The U.S. average retail price of diesel dropped 3.5 cents to $3.013 a gallon, the U.S. Energy Information Administration reported Jan. 7, even as crude oil prices saw renewed vigor and broached the mark of $50 per barrel.
The drop in diesel marked the 12th consecutive weekly decline in the cost of trucking’s main fuel. The price has fallen 38.1 cents during that period.
Diesel costs 1.7 cents a gallon more than it did a year ago, when the price was $2.996, EIA reported.
Average diesel prices fell in all regions of the country, led by the Rocky Mountain region, where per-gallon costs dropped 4.5 cents to $3.026.
The smallest drop was 1.8 cents a gallon, in New England, to $3.216.
The average price of gasoline dropped 2.9 cents to $2.237.
Still, some analysts believe oil prices will fully recover from the December doldrums, and some have been telling Transport Topics for weeks that a barrel of oil would retake the price of $50 as fears of an oil glut subside.
U.S. average #diesel fuel price on 1/07/19 was $3.013/gal DOWN 3.5¢/gallon from 12/31/18, UP 1.7¢/gallon from year ago https://t.co/763sbcTs4W #truckers #shippers #fuelprices pic.twitter.com/bsRMHAWVlu— EIA (@EIAgov) January 8, 2019
“Prices have started to recover,” Denton Cinquegrana, chief oil analyst at Oil Price Information Service, told TT.
And on Jan. 9, oil stormed back into bull market territory, as investors who had abandoned crude just a month ago were lured back by an OPEC-led campaign to bring runaway supplies in check, according to Bloomberg News.
West Texas Intermediate crude closed at $52.36 a barrel, completing a 23% recovery since hitting an 18-month low on Christmas Eve. Brent, the global benchmark, finished the day up 22% since bottoming out, Bloomberg reported.
Driving the rise has been optimism on trade. U.S. negotiators have touted progress in trade talks with China, and investors now believe that OPEC will shrink output, Bloomberg reported.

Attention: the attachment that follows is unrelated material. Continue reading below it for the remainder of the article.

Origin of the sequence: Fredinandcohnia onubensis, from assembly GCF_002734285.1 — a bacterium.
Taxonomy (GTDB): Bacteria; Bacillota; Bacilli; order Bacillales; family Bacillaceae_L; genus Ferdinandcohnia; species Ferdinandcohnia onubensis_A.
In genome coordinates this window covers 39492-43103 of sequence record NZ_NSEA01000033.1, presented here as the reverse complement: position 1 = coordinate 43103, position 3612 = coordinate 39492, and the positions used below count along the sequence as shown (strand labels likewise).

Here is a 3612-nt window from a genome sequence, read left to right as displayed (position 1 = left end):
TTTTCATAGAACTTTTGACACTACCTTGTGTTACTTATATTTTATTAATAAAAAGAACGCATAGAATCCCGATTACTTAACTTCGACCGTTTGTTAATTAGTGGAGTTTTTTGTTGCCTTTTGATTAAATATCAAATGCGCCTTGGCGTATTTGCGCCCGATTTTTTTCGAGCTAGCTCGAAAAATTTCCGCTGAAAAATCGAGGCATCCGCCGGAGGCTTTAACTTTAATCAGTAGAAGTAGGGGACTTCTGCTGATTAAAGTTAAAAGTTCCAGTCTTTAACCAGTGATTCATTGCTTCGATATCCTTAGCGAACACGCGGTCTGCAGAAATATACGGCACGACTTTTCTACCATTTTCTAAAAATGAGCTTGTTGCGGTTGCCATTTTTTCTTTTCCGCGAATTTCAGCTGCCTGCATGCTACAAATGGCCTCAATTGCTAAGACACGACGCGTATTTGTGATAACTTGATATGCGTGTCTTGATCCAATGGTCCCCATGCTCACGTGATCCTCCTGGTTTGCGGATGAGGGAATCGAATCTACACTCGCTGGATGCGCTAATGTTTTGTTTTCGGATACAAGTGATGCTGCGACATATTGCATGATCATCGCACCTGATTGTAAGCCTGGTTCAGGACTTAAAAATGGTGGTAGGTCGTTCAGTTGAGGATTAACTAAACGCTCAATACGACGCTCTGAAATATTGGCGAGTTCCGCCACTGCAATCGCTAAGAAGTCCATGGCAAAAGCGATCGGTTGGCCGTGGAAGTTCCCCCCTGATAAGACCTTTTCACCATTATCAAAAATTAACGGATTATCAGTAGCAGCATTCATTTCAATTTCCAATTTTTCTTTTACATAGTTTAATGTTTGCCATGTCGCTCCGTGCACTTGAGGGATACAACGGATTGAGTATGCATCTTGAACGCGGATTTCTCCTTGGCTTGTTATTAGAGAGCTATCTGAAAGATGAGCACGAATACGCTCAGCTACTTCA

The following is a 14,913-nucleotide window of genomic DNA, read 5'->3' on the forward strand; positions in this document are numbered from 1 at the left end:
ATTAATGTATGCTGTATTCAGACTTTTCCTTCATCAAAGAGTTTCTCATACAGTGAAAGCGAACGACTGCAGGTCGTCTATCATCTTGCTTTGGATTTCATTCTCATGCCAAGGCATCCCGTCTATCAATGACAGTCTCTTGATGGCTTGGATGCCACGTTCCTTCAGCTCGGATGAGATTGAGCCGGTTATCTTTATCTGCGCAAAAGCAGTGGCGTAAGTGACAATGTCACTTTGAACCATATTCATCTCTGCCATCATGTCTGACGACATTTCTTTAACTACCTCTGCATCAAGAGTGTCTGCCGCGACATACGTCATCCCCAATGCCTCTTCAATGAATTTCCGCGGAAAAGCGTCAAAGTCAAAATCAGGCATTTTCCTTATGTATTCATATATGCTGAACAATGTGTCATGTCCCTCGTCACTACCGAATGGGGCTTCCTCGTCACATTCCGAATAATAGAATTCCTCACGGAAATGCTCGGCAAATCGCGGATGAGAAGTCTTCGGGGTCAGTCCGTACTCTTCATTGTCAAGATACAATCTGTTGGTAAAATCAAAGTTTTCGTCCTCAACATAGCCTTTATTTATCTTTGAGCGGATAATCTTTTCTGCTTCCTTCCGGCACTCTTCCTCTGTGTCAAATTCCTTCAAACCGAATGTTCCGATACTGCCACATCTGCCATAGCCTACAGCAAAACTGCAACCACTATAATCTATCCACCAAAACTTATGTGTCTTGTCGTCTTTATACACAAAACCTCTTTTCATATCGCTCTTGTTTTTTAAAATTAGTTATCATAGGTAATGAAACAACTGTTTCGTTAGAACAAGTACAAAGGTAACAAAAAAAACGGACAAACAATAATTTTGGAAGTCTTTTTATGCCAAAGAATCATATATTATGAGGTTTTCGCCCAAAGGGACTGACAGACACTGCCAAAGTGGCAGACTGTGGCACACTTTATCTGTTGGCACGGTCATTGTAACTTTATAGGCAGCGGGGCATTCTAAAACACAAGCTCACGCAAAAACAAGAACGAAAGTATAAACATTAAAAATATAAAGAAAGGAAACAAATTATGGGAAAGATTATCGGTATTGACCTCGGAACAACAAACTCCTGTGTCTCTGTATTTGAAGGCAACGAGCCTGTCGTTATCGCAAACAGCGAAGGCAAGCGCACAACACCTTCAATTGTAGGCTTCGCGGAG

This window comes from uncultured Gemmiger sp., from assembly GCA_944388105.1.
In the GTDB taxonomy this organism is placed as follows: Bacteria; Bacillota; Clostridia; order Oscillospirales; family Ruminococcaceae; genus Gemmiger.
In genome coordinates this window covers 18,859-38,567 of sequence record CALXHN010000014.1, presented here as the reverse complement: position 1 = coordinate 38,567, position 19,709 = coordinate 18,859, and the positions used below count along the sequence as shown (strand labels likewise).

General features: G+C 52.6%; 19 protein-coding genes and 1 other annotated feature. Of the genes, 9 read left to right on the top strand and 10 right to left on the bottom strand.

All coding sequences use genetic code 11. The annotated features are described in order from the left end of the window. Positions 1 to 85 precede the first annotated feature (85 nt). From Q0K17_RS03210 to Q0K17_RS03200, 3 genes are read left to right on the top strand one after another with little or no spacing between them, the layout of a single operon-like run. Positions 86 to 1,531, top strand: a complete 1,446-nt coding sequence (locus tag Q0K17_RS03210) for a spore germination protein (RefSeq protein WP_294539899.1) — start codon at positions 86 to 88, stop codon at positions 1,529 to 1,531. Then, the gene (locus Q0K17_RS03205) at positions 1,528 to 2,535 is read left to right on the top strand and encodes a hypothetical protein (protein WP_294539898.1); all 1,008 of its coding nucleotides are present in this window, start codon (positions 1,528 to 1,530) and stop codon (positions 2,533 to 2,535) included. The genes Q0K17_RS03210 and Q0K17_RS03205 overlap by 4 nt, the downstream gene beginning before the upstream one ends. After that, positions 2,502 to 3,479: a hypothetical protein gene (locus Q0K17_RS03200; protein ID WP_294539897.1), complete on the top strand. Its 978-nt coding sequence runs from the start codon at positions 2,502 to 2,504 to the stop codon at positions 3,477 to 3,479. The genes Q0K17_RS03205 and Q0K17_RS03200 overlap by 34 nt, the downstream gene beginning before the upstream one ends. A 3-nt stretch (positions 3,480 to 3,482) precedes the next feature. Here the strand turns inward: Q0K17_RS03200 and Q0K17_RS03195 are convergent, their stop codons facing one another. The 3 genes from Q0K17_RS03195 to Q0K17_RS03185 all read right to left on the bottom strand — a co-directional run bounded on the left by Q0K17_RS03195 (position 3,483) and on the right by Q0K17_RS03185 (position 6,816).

Cinquegrana said oil prices have gotten back to the highest they have been since Dec. 17. But the increased oil prices likely won’t be reflected at the diesel pumps for weeks, especially because retail demand was not strong of late.
“Diesel demand was very low last week,” said Cinquegrana. “I’d expect to see some kind of rebound in the next few weeks.”
Because of low demand over the holidays, diesel and gasoline inventories have been strong. EIA reported that supplies of distillates, the class of fuels that includes diesel fuel and home heating oil, were up 10.6 million barrels.
Still, diesel prices are higher than gasoline prices, and it’s diesel that is the better bet for refineries in 2019, Cinquegrana said. Diesel likely will show future demand, as coming changes in regulations on maritime fuel begin to cause more diesel to be used, in place of dirtier bunker fuel. Gasoline, on the other hand, shows lesser use by Americans.
“Gasoline is a bit of a dog,” Cinquegrana said. “If you are a refiner, you are trying to produce as much diesel as you can.”
Encouraging traders to bid up oil are American crude stockpiles, which probably declined by 2.7 million barrels last week, according to the median estimate in a Bloomberg survey of analysts. Nationwide inventories are near their lowest level in almost two months, also a sign of growing future demand in 2019.
Cinquegrana also said gasoline and diesel production could slow in coming months because of maintenance schedules at the end of winter and the start of spring.
To buffer against upward changes in diesel prices, Southern Refrigerated Transport in Texarkana, Ark., uses several methods to keep diesel costs down, said Billy Cartright, chief operating officer of Southern Refrigerated Transport.
For one, the company has an internal fuel group shared with its parent company, Covenant Transport Services. The fuel group makes purchases and plans diesel expenditures. The group compares purchases and pricing made within their network with out-of-network purchases. The analysis is done every week, Cartright told TT.
Southern Refrigerated Transport, with 900 trucks, also keeps an eye on idling, a major issue in the trucking industry, especially if traffic causes drivers to sit on the road for long periods.
“We pay close attention to our idling,” Cartright said. “We have monthly idle goals.”
Cartright told TT that idling can burn one-tenth of a gallon every hour. For that reason, Cartright encourages drivers to stick to approved routes.
Southern Refrigerated Transport uses a number of different models made by Peterbilt, Freightliner and Kenworth truck manufacturing companies. The trucks have sleeper berths, and the company specializes in hauling food (especially chicken) to the 48 contiguous states. Because the comfort of the driver is important, the company allows some idling, Cartright said.